The robin has become strongly associated with Christmas in England, taking a starring role on many Christmas cards since the mid-19th century. The robin has appeared on many Christmas postage stamps. Two reasons have been attributed to this. An old British folktale has it that when Jesus was dying on the cross, the robin, then simply brown in colour, flew to his side and sang into his ear in order to comfort him in his pain. The blood from his wounds stained the robin’s breast, and thereafter all robins carry the mark of Christ’s blood upon them. An alternative legend has it that its breast was scorched fetching water for souls in Purgatory.

The most likely association with Christmas however probably arises from the fact that postmen in Victorian England wore red jackets and were nicknamed “Robins”; the robin featured on the Christmas card is an emblem of the postman delivering the card.

Several English and Welsh sports organisations today are nicknamed “Robins”, typically used for teams whose home colours predominantly use red. These include the professional football clubs Bristol City, Crewe Alexandra, Swindon Town and Cheltenham Town. A small bird may appear to be an unusual choice for a sporting team, but a robin is also thought to symbolise agility in the way it darts around, the same serving as a good symbol for players on the field.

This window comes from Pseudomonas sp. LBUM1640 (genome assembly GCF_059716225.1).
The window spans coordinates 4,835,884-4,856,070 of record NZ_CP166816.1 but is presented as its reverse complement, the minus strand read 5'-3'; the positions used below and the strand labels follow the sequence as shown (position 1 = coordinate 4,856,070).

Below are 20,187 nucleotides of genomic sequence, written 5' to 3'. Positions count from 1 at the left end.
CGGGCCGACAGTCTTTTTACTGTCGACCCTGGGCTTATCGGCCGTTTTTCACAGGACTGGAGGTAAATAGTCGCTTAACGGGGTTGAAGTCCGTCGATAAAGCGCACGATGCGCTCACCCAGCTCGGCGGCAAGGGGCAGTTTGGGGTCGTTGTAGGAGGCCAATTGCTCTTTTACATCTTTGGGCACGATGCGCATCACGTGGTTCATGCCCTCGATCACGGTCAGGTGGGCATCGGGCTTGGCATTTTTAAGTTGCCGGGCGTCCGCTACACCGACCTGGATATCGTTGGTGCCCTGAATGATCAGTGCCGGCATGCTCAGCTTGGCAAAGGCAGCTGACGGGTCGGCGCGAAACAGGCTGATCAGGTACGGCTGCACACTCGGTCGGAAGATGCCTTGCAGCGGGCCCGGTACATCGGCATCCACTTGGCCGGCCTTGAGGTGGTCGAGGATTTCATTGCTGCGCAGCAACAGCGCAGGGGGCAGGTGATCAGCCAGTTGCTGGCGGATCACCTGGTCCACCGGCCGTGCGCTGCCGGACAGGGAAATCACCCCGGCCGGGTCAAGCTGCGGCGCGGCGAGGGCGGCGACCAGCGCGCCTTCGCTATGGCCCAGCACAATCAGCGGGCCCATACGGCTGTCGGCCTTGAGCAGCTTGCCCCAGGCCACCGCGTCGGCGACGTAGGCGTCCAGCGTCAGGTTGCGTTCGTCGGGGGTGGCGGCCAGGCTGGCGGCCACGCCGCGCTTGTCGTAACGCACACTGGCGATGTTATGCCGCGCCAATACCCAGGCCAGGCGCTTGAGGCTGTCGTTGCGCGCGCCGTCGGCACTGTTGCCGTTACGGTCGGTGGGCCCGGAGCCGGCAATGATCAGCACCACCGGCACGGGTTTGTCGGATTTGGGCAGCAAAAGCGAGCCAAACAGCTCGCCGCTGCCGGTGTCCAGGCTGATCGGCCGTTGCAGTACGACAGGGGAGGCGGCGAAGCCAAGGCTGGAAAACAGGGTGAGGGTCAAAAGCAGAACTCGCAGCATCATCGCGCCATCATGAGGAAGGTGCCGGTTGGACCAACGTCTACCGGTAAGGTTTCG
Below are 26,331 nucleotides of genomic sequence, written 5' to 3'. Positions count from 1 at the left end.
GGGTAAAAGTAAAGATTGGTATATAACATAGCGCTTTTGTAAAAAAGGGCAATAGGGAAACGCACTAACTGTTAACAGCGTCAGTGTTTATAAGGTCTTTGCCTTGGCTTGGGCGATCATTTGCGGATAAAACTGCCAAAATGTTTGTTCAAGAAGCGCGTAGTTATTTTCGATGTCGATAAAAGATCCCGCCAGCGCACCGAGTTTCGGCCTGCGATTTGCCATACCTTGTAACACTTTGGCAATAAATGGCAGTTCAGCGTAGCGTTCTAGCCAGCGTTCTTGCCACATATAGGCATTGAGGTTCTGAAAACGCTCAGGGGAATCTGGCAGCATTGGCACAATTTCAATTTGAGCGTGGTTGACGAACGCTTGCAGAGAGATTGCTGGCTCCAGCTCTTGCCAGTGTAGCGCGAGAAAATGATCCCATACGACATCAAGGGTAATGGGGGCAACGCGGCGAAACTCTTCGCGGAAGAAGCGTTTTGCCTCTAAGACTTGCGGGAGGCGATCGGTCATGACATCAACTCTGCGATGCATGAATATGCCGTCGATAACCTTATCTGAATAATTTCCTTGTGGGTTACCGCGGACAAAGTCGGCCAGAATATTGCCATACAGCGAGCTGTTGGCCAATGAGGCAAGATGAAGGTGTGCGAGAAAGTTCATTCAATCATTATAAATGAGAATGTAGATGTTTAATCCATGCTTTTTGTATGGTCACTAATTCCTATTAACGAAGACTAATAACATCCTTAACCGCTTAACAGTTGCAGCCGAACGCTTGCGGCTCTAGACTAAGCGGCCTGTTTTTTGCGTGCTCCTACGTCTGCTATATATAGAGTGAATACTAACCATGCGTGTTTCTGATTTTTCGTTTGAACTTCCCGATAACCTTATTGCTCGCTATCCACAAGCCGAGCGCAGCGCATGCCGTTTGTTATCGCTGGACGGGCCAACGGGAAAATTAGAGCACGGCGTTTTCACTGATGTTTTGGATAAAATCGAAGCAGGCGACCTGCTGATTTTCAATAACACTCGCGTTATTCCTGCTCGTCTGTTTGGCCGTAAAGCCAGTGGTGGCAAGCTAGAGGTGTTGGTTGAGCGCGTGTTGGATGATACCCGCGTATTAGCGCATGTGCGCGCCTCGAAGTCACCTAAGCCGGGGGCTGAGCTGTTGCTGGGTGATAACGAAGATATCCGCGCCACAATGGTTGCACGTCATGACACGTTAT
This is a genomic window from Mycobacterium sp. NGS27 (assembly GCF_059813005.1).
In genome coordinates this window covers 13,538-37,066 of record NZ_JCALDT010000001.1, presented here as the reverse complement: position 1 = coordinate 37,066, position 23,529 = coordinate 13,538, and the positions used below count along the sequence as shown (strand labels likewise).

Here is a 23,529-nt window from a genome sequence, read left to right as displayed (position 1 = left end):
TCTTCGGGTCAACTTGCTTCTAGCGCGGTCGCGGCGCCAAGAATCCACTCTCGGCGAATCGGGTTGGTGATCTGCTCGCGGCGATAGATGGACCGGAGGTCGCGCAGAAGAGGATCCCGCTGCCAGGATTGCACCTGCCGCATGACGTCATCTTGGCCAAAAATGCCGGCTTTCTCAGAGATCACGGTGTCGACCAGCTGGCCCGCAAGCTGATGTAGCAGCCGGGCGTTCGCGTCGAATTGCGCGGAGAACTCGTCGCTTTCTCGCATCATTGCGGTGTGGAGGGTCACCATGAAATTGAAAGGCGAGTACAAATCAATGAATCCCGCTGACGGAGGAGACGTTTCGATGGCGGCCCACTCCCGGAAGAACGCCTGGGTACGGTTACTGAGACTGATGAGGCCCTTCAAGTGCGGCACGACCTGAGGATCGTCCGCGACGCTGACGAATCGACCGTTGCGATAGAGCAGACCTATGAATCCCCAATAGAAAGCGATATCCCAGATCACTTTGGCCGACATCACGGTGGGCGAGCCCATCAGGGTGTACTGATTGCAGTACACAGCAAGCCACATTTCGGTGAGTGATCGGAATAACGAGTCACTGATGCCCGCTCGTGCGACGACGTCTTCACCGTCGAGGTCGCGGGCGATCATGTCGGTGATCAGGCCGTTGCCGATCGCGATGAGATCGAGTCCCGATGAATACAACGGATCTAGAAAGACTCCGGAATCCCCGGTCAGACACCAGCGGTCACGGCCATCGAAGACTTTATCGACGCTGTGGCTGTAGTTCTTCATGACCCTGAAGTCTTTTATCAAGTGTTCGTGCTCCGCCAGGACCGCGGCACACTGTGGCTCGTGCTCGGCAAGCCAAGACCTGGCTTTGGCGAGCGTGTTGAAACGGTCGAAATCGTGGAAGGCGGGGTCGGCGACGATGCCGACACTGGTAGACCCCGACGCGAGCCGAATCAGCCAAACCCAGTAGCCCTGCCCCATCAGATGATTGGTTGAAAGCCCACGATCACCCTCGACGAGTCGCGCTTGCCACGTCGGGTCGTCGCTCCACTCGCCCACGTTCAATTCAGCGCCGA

We shall now consider reflection of two poets on this magnificent avian species of beauty and grace. First, by Pradip Chattopadhyay:

“Magpie Robin on her black and white wings,

all day seems to frolic twitters sweetest nothings,

is she singing her songs to lay a lover’s trap,

or love she isn’t searching but her hunger’s scrap!

She’s the cutest damsel hopping the ledges for insect,

with no rainbow on her plumes yet dazzlingly perfect,

is she whistling to catch a heart find for her one good mate?

or it’s only her hunger’s call, still can wait her first date!”

Next, a poem by a poet you may simply call ‘Grandpa’:

A Marvel in Black and White

The elegance of black; the brilliance of white

The agility of her frolic

The melody of her song

Stirring the heart, suffusing the soul

Leaping to the tune

On a cool serene dawn!

Whose memory do you evoke? Who do you call?

Who do you pine, who do you recall?

Mesmerizing me, captivating all

No music ever did enchant

I yearn to hear the response of your mate

Why is he so late?

But why worry, why bother?

The divinity of this music does never

Diminish nor dilute!

Neither wane, nor fade!

Strains of melody

Lingering in cascading cadence!

Nature’s composition

Filling me with boundless bliss

Wordlessly wondrous,

Ecstatic as an adolescent kiss

A joy of magnificent magnitude

Why should I call it solitude?

The author, Uday Kumar Varma, a 1976 batch IAS officer of Madhya Pradesh cadre, was Secretary Information & Broadcasting, member of the Central Administrative Tribunal (CAT) and member of the Broadcasting Content Complaints Council, a self-regulatory body for general entertainment channels. As Secretary I&B, he spearheaded the nationwide digitisation programme.